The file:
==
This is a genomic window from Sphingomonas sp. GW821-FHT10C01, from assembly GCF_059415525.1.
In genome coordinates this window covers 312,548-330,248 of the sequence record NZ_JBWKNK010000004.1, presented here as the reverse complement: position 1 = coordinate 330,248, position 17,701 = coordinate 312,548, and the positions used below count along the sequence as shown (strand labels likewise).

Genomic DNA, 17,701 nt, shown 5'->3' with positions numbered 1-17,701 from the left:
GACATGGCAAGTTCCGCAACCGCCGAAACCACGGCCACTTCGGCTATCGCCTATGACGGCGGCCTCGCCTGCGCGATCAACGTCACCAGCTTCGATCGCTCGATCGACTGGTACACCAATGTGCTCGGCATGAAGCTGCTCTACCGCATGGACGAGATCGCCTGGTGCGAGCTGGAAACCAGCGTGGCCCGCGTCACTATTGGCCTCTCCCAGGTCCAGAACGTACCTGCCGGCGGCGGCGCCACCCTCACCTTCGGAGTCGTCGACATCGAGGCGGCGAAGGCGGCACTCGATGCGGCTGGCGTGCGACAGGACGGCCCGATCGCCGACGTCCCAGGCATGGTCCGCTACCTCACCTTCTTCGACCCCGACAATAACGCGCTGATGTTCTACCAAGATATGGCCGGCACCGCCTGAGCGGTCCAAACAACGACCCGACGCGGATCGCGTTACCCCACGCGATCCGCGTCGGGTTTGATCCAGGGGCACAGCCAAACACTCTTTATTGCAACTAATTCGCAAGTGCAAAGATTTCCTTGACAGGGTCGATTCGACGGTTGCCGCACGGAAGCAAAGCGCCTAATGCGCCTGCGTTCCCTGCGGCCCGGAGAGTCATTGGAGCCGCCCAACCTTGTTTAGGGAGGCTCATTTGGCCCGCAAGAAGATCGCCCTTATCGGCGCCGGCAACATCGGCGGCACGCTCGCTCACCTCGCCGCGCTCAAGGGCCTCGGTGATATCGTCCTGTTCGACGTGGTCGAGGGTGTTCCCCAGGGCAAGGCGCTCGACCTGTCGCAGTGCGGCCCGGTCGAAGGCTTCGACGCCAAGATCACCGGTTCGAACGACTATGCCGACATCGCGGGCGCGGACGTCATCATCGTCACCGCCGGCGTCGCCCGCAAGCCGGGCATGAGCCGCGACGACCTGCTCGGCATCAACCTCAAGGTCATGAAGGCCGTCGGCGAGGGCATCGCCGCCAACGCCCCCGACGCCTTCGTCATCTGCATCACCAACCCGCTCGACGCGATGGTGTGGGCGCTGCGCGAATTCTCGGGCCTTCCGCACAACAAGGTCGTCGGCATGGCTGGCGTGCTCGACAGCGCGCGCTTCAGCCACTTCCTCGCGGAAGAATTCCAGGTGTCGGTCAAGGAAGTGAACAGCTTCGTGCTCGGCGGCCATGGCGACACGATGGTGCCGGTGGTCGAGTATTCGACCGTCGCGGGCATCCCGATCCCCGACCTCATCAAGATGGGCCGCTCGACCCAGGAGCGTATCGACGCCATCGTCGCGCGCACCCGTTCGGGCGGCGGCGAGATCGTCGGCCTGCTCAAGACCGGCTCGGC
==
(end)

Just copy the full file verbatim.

This is a genomic window from Sphingomonas sp. GW821-FHT10C01, from assembly GCF_059415525.1.
In genome coordinates this window covers 312,548-330,248 of the sequence record NZ_JBWKNK010000004.1, presented here as the reverse complement: position 1 = coordinate 330,248, position 17,701 = coordinate 312,548, and the positions used below count along the sequence as shown (strand labels likewise).

Genomic DNA, 17,701 nt, shown 5'->3' with positions numbered 1-17,701 from the left:
GACATGGCAAGTTCCGCAACCGCCGAAACCACGGCCACTTCGGCTATCGCCTATGACGGCGGCCTCGCCTGCGCGATCAACGTCACCAGCTTCGATCGCTCGATCGACTGGTACACCAATGTGCTCGGCATGAAGCTGCTCTACCGCATGGACGAGATCGCCTGGTGCGAGCTGGAAACCAGCGTGGCCCGCGTCACTATTGGCCTCTCCCAGGTCCAGAACGTACCTGCCGGCGGCGGCGCCACCCTCACCTTCGGAGTCGTCGACATCGAGGCGGCGAAGGCGGCACTCGATGCGGCTGGCGTGCGACAGGACGGCCCGATCGCCGACGTCCCAGGCATGGTCCGCTACCTCACCTTCTTCGACCCCGACAATAACGCGCTGATGTTCTACCAAGATATGGCCGGCACCGCCTGAGCGGTCCAAACAACGACCCGACGCGGATCGCGTTACCCCACGCGATCCGCGTCGGGTTTGATCCAGGGGCACAGCCAAACACTCTTTATTGCAACTAATTCGCAAGTGCAAAGATTTCCTTGACAGGGTCGATTCGACGGTTGCCGCACGGAAGCAAAGCGCCTAATGCGCCTGCGTTCCCTGCGGCCCGGAGAGTCATTGGAGCCGCCCAACCTTGTTTAGGGAGGCTCATTTGGCCCGCAAGAAGATCGCCCTTATCGGCGCCGGCAACATCGGCGGCACGCTCGCTCACCTCGCCGCGCTCAAGGGCCTCGGTGATATCGTCCTGTTCGACGTGGTCGAGGGTGTTCCCCAGGGCAAGGCGCTCGACCTGTCGCAGTGCGGCCCGGTCGAAGGCTTCGACGCCAAGATCACCGGTTCGAACGACTATGCCGACATCGCGGGCGCGGACGTCATCATCGTCACCGCCGGCGTCGCCCGCAAGCCGGGCATGAGCCGCGACGACCTGCTCGGCATCAACCTCAAGGTCATGAAGGCCGTCGGCGAGGGCATCGCCGCCAACGCCCCCGACGCCTTCGTCATCTGCATCACCAACCCGCTCGACGCGATGGTGTGGGCGCTGCGCGAATTCTCGGGCCTTCCGCACAACAAGGTCGTCGGCATGGCTGGCGTGCTCGACAGCGCGCGCTTCAGCCACTTCCTCGCGGAAGAATTCCAGGTGTCGGTCAAGGAAGTGAACAGCTTCGTGCTCGGCGGCCATGGCGACACGATGGTGCCGGTGGTCGAGTATTCGACCGTCGCGGGCATCCCGATCCCCGACCTCATCAAGATGGGCCGCTCGACCCAGGAGCGTATCGACGCCATCGTCGCGCGCACCCGTTCGGGCGGCGGCGAGATCGTCGGCCTGCTCAAGACCGGCTCGGC